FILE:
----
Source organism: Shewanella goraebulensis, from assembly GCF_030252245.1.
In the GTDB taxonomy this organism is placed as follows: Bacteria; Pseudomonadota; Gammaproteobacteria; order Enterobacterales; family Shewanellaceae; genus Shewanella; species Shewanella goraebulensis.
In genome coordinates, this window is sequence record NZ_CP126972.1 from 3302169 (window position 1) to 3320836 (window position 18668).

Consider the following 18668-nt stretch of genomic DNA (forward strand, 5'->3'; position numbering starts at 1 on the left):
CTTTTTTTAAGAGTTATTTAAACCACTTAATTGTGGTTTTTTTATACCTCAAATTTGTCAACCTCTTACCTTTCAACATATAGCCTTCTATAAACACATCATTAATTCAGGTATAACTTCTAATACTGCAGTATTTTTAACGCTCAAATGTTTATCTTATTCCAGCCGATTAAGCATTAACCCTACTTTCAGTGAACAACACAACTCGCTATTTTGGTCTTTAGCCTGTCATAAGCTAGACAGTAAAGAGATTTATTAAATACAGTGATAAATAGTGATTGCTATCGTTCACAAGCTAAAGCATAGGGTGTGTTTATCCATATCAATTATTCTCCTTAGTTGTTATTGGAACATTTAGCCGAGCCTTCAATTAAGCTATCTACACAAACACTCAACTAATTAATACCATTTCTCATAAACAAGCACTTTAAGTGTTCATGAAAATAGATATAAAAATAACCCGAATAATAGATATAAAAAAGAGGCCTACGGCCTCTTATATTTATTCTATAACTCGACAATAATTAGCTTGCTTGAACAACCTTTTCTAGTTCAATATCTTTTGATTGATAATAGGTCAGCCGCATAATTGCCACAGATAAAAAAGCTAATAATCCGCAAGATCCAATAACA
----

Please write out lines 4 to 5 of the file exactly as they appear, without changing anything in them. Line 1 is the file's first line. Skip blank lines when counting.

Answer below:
Consider the following 18668-nt stretch of genomic DNA (forward strand, 5'->3'; position numbering starts at 1 on the left):
CTTTTTTTAAGAGTTATTTAAACCACTTAATTGTGGTTTTTTTATACCTCAAATTTGTCAACCTCTTACCTTTCAACATATAGCCTTCTATAAACACATCATTAATTCAGGTATAACTTCTAATACTGCAGTATTTTTAACGCTCAAATGTTTATCTTATTCCAGCCGATTAAGCATTAACCCTACTTTCAGTGAACAACACAACTCGCTATTTTGGTCTTTAGCCTGTCATAAGCTAGACAGTAAAGAGATTTATTAAATACAGTGATAAATAGTGATTGCTATCGTTCACAAGCTAAAGCATAGGGTGTGTTTATCCATATCAATTATTCTCCTTAGTTGTTATTGGAACATTTAGCCGAGCCTTCAATTAAGCTATCTACACAAACACTCAACTAATTAATACCATTTCTCATAAACAAGCACTTTAAGTGTTCATGAAAATAGATATAAAAATAACCCGAATAATAGATATAAAAAAGAGGCCTACGGCCTCTTATATTTATTCTATAACTCGACAATAATTAGCTTGCTTGAACAACCTTTTCTAGTTCAATATCTTTTGATTGATAATAGGTCAGCCGCATAATTGCCACAGATAAAAAAGCTAATAATCCGCAAGATCCAATAACA